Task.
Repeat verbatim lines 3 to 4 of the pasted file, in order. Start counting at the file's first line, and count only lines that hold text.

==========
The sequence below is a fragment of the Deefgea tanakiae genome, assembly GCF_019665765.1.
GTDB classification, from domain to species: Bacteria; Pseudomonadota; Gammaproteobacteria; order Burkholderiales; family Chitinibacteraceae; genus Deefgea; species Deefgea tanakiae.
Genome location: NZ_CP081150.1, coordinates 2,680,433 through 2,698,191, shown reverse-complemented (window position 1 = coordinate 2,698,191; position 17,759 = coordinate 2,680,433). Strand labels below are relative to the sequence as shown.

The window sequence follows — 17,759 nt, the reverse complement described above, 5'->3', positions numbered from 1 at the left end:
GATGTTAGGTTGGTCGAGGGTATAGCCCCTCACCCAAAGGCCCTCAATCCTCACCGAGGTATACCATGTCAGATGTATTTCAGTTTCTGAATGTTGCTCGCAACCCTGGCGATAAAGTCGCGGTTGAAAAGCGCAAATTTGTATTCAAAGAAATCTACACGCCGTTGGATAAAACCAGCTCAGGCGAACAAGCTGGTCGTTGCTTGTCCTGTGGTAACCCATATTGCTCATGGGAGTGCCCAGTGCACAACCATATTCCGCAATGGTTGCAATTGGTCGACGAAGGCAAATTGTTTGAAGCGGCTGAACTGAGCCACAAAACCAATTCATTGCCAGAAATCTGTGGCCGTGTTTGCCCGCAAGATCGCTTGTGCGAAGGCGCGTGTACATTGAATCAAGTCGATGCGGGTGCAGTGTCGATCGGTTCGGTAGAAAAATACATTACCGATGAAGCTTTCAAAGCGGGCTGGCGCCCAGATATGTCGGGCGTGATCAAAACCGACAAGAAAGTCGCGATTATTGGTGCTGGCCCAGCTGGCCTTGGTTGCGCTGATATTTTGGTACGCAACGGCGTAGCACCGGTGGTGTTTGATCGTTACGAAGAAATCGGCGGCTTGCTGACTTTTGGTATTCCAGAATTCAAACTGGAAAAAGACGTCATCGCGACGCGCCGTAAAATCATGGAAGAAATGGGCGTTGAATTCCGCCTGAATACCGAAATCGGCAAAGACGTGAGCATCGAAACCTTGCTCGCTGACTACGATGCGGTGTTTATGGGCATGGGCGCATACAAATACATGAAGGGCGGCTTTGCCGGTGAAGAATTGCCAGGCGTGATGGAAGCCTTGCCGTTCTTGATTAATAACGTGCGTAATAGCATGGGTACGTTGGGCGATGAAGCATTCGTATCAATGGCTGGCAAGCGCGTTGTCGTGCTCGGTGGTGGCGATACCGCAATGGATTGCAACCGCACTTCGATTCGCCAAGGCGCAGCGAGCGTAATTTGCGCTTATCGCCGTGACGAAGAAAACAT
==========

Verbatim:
Genome location: NZ_CP081150.1, coordinates 2,680,433 through 2,698,191, shown reverse-complemented (window position 1 = coordinate 2,698,191; position 17,759 = coordinate 2,680,433). Strand labels below are relative to the sequence as shown.

The window sequence follows — 17,759 nt, the reverse complement described above, 5'->3', positions numbered from 1 at the left end: